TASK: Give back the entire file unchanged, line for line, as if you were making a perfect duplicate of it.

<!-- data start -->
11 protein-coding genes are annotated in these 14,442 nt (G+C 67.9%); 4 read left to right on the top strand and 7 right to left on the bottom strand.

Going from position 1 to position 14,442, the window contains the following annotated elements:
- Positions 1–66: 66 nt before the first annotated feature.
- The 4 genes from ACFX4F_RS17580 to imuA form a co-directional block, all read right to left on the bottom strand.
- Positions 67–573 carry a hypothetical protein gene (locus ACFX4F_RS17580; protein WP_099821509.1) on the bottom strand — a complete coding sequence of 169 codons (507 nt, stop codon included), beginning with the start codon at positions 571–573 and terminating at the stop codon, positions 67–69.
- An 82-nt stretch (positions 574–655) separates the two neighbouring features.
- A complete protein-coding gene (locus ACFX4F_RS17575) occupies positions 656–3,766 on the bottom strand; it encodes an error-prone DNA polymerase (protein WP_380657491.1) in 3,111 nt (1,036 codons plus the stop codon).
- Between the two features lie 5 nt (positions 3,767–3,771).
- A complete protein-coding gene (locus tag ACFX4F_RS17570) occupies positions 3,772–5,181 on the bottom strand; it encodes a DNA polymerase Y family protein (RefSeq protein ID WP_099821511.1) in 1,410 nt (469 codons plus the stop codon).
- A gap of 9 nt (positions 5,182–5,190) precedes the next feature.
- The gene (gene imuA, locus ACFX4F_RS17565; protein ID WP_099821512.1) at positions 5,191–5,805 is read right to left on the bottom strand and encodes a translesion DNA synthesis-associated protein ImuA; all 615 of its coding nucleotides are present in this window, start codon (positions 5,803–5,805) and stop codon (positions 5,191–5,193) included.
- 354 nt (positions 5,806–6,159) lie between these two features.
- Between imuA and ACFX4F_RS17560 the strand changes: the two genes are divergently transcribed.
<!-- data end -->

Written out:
11 protein-coding genes are annotated in these 14,442 nt (G+C 67.9%); 4 read left to right on the top strand and 7 right to left on the bottom strand.

Going from position 1 to position 14,442, the window contains the following annotated elements:
- Positions 1–66: 66 nt before the first annotated feature.
- The 4 genes from ACFX4F_RS17580 to imuA form a co-directional block, all read right to left on the bottom strand.
- Positions 67–573 carry a hypothetical protein gene (locus ACFX4F_RS17580; protein WP_099821509.1) on the bottom strand — a complete coding sequence of 169 codons (507 nt, stop codon included), beginning with the start codon at positions 571–573 and terminating at the stop codon, positions 67–69.
- An 82-nt stretch (positions 574–655) separates the two neighbouring features.
- A complete protein-coding gene (locus ACFX4F_RS17575) occupies positions 656–3,766 on the bottom strand; it encodes an error-prone DNA polymerase (protein WP_380657491.1) in 3,111 nt (1,036 codons plus the stop codon).
- Between the two features lie 5 nt (positions 3,767–3,771).
- A complete protein-coding gene (locus tag ACFX4F_RS17570) occupies positions 3,772–5,181 on the bottom strand; it encodes a DNA polymerase Y family protein (RefSeq protein ID WP_099821511.1) in 1,410 nt (469 codons plus the stop codon).
- A gap of 9 nt (positions 5,182–5,190) precedes the next feature.
- The gene (gene imuA, locus ACFX4F_RS17565; protein ID WP_099821512.1) at positions 5,191–5,805 is read right to left on the bottom strand and encodes a translesion DNA synthesis-associated protein ImuA; all 615 of its coding nucleotides are present in this window, start codon (positions 5,803–5,805) and stop codon (positions 5,191–5,193) included.
- 354 nt (positions 5,806–6,159) lie between these two features.
- Between imuA and ACFX4F_RS17560 the strand changes: the two genes are divergently transcribed.